ERIC Number: ED182094
Record Type: Non-Journal
Publication Date: 1976
Reference Count: N/A
Subdividing Rural America: Impacts of Recreational Lot and Second Home Development. Executive Summary.
American Society of Planning Officials, Chicago, IL.; Conservation Foundation, Washington, DC.
Recreational land development in the United States falls into three general categories with the first two being more popular: (1) unimproved recreational subdivisions, largely speculative investments; (2) improved second home projects, used both for recreation and speculation; and (3) high amenity resort communities, recreational areas for higher income families. At least 10 million recreational lots currently exist, mostly in Florida and Texas, but also in Pennsylvania and the Southwest. Recreational land development is a controversial topic as it has implications for environmental, economic, and social impact. Environmentally sensitive areas are often targets for development projects, which can produce air and water pollution, erosion, and solid waste problems. While development projects initially stimulate local economies via taxation, the effect may reverse itself in later years. The culture and lifestyle of a rural area may change with an influx of sophistication, bringing with it increased crime, traffic, and crowding. Consumer victimization by fraudulent land development companies is all too frequent. Local and state governments should take advantage of the current lull in recreational land development to pass legislation and establish procedures and regulations regarding such development. (SB)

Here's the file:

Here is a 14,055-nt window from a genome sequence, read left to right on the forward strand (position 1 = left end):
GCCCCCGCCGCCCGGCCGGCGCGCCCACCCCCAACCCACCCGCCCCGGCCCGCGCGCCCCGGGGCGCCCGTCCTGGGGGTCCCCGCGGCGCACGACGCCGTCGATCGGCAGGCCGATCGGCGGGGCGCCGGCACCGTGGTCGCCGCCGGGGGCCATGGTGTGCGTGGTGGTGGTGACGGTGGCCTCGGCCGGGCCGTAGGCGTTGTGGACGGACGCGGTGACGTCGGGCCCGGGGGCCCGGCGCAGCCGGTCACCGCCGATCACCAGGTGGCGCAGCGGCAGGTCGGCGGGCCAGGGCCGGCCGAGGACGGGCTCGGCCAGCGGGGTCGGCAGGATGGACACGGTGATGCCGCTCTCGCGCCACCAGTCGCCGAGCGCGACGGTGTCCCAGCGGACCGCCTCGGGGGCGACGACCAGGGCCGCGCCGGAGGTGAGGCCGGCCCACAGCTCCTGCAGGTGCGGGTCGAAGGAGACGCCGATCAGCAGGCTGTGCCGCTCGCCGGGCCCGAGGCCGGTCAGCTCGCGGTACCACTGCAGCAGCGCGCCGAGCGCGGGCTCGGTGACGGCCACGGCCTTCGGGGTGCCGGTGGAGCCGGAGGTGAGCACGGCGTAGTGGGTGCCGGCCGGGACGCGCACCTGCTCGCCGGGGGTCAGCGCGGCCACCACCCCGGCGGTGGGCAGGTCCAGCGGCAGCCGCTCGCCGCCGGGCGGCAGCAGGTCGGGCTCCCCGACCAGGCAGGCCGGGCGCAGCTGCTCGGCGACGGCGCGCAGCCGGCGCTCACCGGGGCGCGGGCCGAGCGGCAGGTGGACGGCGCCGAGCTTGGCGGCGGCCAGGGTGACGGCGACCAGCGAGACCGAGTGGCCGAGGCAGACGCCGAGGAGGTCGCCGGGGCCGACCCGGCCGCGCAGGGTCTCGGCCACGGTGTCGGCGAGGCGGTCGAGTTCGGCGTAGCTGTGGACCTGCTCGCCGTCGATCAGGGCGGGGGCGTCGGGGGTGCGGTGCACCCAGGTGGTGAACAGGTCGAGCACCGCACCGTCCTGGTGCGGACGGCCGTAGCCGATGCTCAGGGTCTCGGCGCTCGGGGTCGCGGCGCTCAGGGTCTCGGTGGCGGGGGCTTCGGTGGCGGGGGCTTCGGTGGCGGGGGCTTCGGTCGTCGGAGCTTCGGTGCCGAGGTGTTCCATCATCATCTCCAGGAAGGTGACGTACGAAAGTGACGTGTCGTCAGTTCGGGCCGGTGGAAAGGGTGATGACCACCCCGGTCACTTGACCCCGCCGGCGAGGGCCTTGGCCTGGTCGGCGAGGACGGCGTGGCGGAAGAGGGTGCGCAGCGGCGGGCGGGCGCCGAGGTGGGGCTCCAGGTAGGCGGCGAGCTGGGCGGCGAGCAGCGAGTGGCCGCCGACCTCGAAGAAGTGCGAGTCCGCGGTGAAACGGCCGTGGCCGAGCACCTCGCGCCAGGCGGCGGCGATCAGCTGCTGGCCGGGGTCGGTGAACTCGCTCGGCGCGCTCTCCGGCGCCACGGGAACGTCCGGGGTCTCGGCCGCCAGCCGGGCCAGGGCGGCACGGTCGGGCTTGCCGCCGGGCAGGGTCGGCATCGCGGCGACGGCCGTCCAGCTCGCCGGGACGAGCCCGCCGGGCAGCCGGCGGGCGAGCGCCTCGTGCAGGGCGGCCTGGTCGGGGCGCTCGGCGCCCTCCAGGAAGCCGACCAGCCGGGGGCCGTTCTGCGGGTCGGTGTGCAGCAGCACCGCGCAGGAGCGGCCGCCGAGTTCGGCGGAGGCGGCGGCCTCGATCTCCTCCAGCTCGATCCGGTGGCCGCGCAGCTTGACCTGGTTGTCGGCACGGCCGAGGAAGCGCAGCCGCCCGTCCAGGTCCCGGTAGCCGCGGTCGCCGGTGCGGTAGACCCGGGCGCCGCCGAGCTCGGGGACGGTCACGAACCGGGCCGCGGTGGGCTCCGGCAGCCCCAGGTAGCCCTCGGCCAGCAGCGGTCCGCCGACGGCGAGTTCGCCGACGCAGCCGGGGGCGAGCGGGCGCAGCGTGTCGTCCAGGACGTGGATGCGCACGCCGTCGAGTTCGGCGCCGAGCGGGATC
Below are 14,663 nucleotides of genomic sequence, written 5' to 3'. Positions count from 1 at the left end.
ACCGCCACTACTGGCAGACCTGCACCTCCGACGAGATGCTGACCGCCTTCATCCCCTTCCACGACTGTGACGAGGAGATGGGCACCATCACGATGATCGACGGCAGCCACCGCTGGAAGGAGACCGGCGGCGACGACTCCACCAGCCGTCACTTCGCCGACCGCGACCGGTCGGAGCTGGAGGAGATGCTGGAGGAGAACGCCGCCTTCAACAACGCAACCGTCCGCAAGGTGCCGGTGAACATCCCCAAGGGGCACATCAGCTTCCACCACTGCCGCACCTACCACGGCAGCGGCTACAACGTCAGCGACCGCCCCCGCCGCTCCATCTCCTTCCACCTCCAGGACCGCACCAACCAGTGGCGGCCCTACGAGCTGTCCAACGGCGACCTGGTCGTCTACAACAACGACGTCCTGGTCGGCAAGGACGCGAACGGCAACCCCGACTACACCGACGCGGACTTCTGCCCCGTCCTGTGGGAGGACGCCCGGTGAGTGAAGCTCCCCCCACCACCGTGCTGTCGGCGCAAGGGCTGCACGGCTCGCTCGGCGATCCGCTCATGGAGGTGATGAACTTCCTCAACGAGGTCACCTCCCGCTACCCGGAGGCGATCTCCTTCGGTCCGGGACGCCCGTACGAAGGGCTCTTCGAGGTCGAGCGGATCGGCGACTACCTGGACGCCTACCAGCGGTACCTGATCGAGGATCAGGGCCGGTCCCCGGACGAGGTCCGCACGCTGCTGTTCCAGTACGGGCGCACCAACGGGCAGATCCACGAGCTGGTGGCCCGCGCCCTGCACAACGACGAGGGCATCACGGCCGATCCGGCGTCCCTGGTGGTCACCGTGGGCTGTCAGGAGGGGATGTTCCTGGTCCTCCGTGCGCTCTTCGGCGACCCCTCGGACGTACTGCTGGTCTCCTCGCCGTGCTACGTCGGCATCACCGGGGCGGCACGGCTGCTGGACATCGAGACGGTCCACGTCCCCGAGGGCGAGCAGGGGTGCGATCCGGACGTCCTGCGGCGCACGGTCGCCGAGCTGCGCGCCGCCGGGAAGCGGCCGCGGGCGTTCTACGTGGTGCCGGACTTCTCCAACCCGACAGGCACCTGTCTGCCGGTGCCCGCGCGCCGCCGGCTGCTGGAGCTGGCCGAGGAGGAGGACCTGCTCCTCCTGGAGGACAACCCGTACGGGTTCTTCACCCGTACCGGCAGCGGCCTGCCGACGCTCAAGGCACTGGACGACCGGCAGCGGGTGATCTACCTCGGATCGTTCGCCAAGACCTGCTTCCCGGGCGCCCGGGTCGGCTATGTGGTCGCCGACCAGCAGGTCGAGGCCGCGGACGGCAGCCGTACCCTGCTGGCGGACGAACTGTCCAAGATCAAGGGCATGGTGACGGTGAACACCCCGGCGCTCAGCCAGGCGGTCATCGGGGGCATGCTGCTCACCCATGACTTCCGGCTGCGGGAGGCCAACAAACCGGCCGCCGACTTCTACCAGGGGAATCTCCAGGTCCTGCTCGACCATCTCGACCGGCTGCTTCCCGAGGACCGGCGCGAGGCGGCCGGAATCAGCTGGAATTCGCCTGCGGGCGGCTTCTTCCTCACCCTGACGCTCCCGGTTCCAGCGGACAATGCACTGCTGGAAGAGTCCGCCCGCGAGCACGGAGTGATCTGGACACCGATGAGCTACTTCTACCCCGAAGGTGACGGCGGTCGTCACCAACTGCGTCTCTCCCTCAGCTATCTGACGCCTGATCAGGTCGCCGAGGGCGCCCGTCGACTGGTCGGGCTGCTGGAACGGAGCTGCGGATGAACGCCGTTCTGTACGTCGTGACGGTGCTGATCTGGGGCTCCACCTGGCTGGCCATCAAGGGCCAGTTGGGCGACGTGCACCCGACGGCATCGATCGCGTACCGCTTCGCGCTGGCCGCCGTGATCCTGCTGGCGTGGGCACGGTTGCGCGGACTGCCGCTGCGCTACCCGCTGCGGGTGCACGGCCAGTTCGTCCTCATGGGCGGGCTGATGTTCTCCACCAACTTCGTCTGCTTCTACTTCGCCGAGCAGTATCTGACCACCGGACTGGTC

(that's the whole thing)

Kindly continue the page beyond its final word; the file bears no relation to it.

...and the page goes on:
Descriptors: Community Planning, Consumer Protection, Development, Economic Development, Environment, Federal Government, Government Role, Land Use, Local Government, Real Estate, Recreation Legislation, Recreational Facilities, Responsibility, Rural Areas, Site Development, Social Environment, Standards, State Government, Taxes
Publication Type: Reports - Evaluative; Information Analyses
Education Level: N/A
Sponsor: Appalachian Regional Commission, Washington, DC.; Department of Housing and Urban Development, Washington, DC.; Council on Environmental Quality, Washington, DC.; Office of Policy Development and Research, Washington, DC.
Authoring Institution: American Society of Planning Officials, Chicago, IL.; Conservation Foundation, Washington, DC.